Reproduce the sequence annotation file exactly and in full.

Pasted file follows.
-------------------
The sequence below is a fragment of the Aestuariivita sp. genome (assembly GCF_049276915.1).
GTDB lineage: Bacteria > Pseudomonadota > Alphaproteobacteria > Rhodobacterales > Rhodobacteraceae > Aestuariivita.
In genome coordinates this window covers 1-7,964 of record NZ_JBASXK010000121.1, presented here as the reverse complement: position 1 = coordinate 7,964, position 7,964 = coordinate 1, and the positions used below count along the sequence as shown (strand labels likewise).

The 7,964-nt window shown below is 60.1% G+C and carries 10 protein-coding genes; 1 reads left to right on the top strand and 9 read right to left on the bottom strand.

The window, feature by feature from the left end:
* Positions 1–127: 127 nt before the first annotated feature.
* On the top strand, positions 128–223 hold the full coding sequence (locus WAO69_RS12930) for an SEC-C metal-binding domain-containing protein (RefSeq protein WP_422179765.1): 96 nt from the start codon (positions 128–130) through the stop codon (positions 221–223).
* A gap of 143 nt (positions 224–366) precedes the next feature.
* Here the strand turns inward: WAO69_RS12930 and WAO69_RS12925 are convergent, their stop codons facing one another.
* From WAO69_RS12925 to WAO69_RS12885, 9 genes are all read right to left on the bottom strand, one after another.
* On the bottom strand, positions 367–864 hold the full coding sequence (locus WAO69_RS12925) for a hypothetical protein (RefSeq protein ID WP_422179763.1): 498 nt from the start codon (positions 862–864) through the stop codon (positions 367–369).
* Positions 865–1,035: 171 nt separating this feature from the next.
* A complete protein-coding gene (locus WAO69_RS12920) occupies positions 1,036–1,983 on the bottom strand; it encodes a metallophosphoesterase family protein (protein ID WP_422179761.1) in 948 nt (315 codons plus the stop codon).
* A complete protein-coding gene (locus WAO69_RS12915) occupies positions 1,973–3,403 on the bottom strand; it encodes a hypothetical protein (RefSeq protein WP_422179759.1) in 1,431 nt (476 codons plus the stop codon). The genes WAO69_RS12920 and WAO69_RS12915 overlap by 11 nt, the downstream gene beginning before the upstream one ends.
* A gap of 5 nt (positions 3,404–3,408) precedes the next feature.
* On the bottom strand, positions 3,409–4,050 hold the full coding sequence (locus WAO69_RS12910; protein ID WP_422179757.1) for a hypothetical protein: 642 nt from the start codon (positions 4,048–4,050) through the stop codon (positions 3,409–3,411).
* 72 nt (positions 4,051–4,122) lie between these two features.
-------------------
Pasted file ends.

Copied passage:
The sequence below is a fragment of the Aestuariivita sp. genome (assembly GCF_049276915.1).
GTDB lineage: Bacteria > Pseudomonadota > Alphaproteobacteria > Rhodobacterales > Rhodobacteraceae > Aestuariivita.
In genome coordinates this window covers 1-7,964 of record NZ_JBASXK010000121.1, presented here as the reverse complement: position 1 = coordinate 7,964, position 7,964 = coordinate 1, and the positions used below count along the sequence as shown (strand labels likewise).

The 7,964-nt window shown below is 60.1% G+C and carries 10 protein-coding genes; 1 reads left to right on the top strand and 9 read right to left on the bottom strand.

The window, feature by feature from the left end:
* Positions 1–127: 127 nt before the first annotated feature.
* On the top strand, positions 128–223 hold the full coding sequence (locus WAO69_RS12930) for an SEC-C metal-binding domain-containing protein (RefSeq protein WP_422179765.1): 96 nt from the start codon (positions 128–130) through the stop codon (positions 221–223).
* A gap of 143 nt (positions 224–366) precedes the next feature.
* Here the strand turns inward: WAO69_RS12930 and WAO69_RS12925 are convergent, their stop codons facing one another.
* From WAO69_RS12925 to WAO69_RS12885, 9 genes are all read right to left on the bottom strand, one after another.
* On the bottom strand, positions 367–864 hold the full coding sequence (locus WAO69_RS12925) for a hypothetical protein (RefSeq protein ID WP_422179763.1): 498 nt from the start codon (positions 862–864) through the stop codon (positions 367–369).
* Positions 865–1,035: 171 nt separating this feature from the next.
* A complete protein-coding gene (locus WAO69_RS12920) occupies positions 1,036–1,983 on the bottom strand; it encodes a metallophosphoesterase family protein (protein ID WP_422179761.1) in 948 nt (315 codons plus the stop codon).
* A complete protein-coding gene (locus WAO69_RS12915) occupies positions 1,973–3,403 on the bottom strand; it encodes a hypothetical protein (RefSeq protein WP_422179759.1) in 1,431 nt (476 codons plus the stop codon). The genes WAO69_RS12920 and WAO69_RS12915 overlap by 11 nt, the downstream gene beginning before the upstream one ends.
* A gap of 5 nt (positions 3,404–3,408) precedes the next feature.
* On the bottom strand, positions 3,409–4,050 hold the full coding sequence (locus WAO69_RS12910; protein ID WP_422179757.1) for a hypothetical protein: 642 nt from the start codon (positions 4,048–4,050) through the stop codon (positions 3,409–3,411).
* 72 nt (positions 4,051–4,122) lie between these two features.